find this somehow redundant to "repeat" it at each variable use, and
compilers are able to track the type sufficiently correctly to warn against
an erroneous usage.

Regarding names, we will also have to choose between "case separated"
(MyVariable) and "lower-case, underscore-separated" identifiers
(my_variable). I do prefer using "case separated" identifiers for
classes, and the other style for functions/methods and variable.

Notice that this is just my current preferences, and I just followed
them as there was no "official" coding style yet. I don't know if it
may be relevant, but I follow many of the rules described here:

http://www.doc.ic.ac.uk/lab/cplus/c++.rules/

In a more general way, I think that using a "wide-used" coding style
is a good thing. Agreed, I do not have a definition for "wide", but
may be following some GNU guidlines might be good way not to choke
new developpers or potential hackers (in the good sense of the term):

http://gcc.gnu.org/onlinedocs/libstdc++/17_intro/C++STYLE

Cyberman

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My 2 bits
« Reply #5 on: 2006-12-14 22:24:41 »
Since my area of expertise is very low level programming in general einherjar's observation of absolute typing is important.

First the original hardware is strongly typed.

Akari, do not make the mistake of assuming a char is byte sized.  That is never specified in ANSI C. In fact it's also not specified if it's signed or not.
Depending on the compilor it can be signed or unsigned.
So explicite types are best.
I've followed similiar coding standards for int8 int16 int32 uint8 uint16 uint32 alike.
I despise the use of s8 u8 etc.  Namely because they are not EXPLICITE.  IE it doesn't say to me signed int 8 it says s8.  Whereas int8 says it's an 8 bit singed integer.  uint8 is explicite enough to say Unsigned 8 bit integer.  This is commonly accepted in embeded programing (IE tiny stuff like temperature controllers).

Because of the nature of compilors I do like the use of GetXXXX() statements. That increases portability beyond the issue of BYTE WORD DWORD and QWORD alignment within the machines memory.  I probably should over haul a lot of my software to that so that I will stop having to twiddle with the alignment in a compilor :)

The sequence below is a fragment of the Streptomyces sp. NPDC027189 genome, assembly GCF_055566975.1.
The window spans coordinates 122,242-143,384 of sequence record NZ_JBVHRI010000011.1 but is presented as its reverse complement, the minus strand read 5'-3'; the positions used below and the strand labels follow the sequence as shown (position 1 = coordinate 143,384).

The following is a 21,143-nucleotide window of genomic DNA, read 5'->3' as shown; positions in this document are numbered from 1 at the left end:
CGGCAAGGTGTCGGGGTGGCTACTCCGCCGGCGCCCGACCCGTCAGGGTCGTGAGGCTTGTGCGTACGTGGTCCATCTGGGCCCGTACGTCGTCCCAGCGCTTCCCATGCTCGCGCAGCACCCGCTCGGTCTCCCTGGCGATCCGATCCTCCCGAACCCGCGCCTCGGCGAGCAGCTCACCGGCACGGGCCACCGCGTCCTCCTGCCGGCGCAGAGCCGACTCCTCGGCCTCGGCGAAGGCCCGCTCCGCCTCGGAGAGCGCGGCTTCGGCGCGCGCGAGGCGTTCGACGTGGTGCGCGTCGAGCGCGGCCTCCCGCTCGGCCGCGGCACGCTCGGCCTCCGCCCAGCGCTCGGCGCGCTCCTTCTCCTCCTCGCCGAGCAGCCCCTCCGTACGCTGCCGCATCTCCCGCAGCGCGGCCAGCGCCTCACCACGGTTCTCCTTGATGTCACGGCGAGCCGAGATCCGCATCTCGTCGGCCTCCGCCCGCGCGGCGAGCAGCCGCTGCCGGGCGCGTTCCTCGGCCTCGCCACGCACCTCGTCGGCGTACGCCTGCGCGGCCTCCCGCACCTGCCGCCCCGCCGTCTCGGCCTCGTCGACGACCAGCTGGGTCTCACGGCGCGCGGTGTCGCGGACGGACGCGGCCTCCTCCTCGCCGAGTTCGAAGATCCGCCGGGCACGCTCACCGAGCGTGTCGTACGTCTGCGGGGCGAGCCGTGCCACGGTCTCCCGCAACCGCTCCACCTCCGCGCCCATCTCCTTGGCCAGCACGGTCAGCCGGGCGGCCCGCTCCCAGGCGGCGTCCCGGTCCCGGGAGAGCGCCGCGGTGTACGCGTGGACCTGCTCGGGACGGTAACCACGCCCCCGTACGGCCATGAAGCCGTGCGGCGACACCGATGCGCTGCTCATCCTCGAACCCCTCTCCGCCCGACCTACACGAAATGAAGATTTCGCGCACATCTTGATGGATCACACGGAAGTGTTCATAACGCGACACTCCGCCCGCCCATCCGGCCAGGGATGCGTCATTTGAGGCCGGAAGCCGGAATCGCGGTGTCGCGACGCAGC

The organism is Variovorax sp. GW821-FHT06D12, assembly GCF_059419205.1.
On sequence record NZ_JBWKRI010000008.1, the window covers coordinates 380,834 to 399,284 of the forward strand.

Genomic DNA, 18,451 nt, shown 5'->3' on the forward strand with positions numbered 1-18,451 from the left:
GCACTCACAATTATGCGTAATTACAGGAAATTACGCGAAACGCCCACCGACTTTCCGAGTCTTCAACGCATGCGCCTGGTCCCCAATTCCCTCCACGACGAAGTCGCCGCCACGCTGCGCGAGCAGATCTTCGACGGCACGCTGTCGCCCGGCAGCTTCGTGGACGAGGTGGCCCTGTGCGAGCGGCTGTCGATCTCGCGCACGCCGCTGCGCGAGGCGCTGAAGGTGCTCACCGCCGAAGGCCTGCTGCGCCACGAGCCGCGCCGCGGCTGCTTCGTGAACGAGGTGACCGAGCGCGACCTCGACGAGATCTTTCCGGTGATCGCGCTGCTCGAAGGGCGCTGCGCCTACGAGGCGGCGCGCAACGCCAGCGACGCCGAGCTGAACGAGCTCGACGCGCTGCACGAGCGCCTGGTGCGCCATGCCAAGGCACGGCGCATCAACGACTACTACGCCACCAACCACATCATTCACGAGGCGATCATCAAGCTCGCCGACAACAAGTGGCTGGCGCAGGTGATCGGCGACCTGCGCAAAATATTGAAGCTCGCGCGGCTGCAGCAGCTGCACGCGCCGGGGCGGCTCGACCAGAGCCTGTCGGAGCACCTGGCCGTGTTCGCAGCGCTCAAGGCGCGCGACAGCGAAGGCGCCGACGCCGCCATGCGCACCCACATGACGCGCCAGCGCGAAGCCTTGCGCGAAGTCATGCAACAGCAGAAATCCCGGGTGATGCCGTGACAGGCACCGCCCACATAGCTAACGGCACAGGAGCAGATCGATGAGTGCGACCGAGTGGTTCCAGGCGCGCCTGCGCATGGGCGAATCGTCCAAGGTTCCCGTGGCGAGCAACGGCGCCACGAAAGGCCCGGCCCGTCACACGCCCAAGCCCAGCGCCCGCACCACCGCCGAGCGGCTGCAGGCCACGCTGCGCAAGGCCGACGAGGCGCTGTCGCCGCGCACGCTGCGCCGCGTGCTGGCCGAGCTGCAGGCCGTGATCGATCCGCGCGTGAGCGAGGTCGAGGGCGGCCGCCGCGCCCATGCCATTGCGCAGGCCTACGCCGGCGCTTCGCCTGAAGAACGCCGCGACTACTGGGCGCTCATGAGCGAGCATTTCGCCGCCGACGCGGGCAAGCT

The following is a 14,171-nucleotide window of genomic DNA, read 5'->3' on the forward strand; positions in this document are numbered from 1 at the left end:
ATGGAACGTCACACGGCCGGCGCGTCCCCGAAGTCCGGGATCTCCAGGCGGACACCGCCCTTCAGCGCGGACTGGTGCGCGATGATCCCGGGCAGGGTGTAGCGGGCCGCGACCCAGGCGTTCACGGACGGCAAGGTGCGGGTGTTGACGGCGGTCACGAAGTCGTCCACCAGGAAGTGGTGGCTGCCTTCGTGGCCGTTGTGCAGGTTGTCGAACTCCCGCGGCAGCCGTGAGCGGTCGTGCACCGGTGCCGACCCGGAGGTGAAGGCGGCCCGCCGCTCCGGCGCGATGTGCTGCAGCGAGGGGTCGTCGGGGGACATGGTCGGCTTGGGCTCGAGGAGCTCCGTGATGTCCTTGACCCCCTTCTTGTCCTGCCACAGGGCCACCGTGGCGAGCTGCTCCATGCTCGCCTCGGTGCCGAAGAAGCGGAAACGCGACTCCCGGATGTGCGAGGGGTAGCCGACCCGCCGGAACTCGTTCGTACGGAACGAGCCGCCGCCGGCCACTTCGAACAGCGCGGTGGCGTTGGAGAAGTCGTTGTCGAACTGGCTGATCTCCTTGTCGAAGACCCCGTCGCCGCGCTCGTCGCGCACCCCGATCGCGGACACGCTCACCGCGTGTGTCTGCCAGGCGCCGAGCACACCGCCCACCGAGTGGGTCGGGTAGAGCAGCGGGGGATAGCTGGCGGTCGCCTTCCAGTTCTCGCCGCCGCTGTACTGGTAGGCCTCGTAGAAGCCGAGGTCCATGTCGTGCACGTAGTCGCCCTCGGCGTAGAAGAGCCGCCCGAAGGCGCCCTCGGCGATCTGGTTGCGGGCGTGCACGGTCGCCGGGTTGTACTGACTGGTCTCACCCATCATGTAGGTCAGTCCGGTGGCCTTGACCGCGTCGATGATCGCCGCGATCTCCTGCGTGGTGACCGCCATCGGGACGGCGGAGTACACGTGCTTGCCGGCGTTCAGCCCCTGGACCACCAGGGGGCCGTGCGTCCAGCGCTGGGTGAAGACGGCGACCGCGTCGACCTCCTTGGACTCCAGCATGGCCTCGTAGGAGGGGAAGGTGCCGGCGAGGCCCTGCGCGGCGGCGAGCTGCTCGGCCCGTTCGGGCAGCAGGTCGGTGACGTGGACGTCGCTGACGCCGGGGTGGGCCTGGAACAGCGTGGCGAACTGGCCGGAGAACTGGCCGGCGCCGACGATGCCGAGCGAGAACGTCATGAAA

short int is accepted often as 16 bit int.  This however is not always the case as some compilors define that as 32 bit int and regular int is 64bits.   (the i860's compilor did this.. it was a bit anoying at first). None of these are defined in the standard either, in fact int can be 8 16 32 64 or 128 bits. I've found all compilors are different to there encoding.  This is why, unfortunately, Q-gears needs to have explicitely defined types for reading data, because the data has specific assumed sizes and types.

Now we do not need to define the types USED by that only the types READ.  IE GetInt8() can return a type of int.  Technically it doesn't matter what the original data was therefore. However one might need to be careful with say GetInt32() because it needs to be read into at least a 32 bit int to prevent an overflow situation.  This also includes the use of floating point, doing this is a bad idea
Code: [Select]
float Temp = GetInt32();
Now for mixing int etc etc.  It's fine as long as one thing is considered before doing it:
Does the function read clearly? (IE is it obvious what is going on)
Is it necessary for explicite types to be used in parameters?
Is it necessary to return an explicite type?

If all you need to return is a signed integer using
Code: [Select]
int is fine in my view.  However when something specific is required, then you need to return that specific type. This makes clear what was important at least :D

Cyb

Akari

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Re: Coding style (discussion).
« Reply #6 on: 2006-12-15 05:54:53 »
Since we using SDL anyway lets not make things any more difficult than it's already is, and use SDL_types.h (which includes anyway).

In SDL int types defined as follows

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typedef unsigned char Uint8;
typedef signed char Sint8;
typedef unsigned short Uint16;
typedef signed short Sint16;
typedef unsigned int Uint32;
typedef signed int Sint32;

This will work corectly on every platform that SDL supports.

einherjar

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Re: Coding style (discussion).
« Reply #7 on: 2006-12-15 18:47:52 »
Since we using SDL anyway lets not make things any more difficult than it's already is, and use SDL_types.h (which includes anyway).

In SDL int types defined as follows

Code: [Select]
typedef unsigned char Uint8;
typedef signed char Sint8;
typedef unsigned short Uint16;
typedef signed short Sint16;
typedef unsigned int Uint32;
typedef signed int Sint32;

This will work corectly on every platform that SDL supports.

Or we could also use openGL types:

Code: [Select]
GLuint, GLfloat, etc.

This would work as well on every platform that supports openGL.

Akari

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Re: Coding style (discussion).
« Reply #8 on: 2006-12-15 20:03:59 »
Or we could also use openGL types:

Code: [Select]
GLuint, GLfloat, etc.

This would work as well on every platform that supports openGL.

OpenGl doesnt have types that shows it size in bits. GLuint less understandable than Sint32